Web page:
If you are considering legal residency, then you should start planning for it from day 1. Otherwise, you may find further down the track that you have followed incorrect procedures which will lead to additional expenses or a failed application.
To qualify on the basis of your Small Business income, the essential requirements are:
- 40 days or more left on your legal stay.
- Sufficient funds to support yourself. The exact figure varies periodically, but greater than 15,500 GEL is a good starting point.
- Annual turnover of at least 50,000 GEL per foreigner employee applying for a work permit (for this purpose, as an IE, you are an employee).
You can prove turnover by the following methods ONLY:
- Your VAT turnover statement from the Revenue Service. You MUST be a VAT-payer for this method to work. Only income earned since the day your VAT registration was completed will count towards the turnover requirement.
- OR a non-standard turnover statement from the Revenue Service. This can take up to 10 business days and you must NOT be a VAT-payer in order to use this method.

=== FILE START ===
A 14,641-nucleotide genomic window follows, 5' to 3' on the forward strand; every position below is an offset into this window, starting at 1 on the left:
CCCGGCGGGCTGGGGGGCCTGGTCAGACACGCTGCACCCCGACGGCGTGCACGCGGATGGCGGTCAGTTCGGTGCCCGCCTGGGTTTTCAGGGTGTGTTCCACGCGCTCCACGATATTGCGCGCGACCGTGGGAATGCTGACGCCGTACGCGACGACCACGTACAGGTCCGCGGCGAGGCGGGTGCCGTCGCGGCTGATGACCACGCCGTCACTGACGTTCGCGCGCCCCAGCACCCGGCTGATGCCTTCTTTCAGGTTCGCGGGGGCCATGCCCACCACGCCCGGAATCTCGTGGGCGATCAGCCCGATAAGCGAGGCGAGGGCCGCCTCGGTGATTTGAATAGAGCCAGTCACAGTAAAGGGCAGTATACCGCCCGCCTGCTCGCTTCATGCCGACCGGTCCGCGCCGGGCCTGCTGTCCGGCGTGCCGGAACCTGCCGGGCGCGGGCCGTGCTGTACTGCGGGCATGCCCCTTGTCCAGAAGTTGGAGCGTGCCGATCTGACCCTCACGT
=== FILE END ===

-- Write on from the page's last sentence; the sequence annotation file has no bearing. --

Both of these require you to have made tax declaration prior to requesting the turnover statement.
In extremely rare circumstances, when getting these documents is not justifiably possible, you can use the following documents to prove turnover:
- Assessment by a licenced auditor verifying turnover paid into your bank accounts. Auditor fees are approximately 500 to 2,000 GEL, depending on the complexity of the case.
- OR Bank statement of your Georgian Business Bank Account in GEL. This must be a proper Georgian corporate bank account. Accounts with online banks, personal bank accounts, and foreign accounts are not acceptable.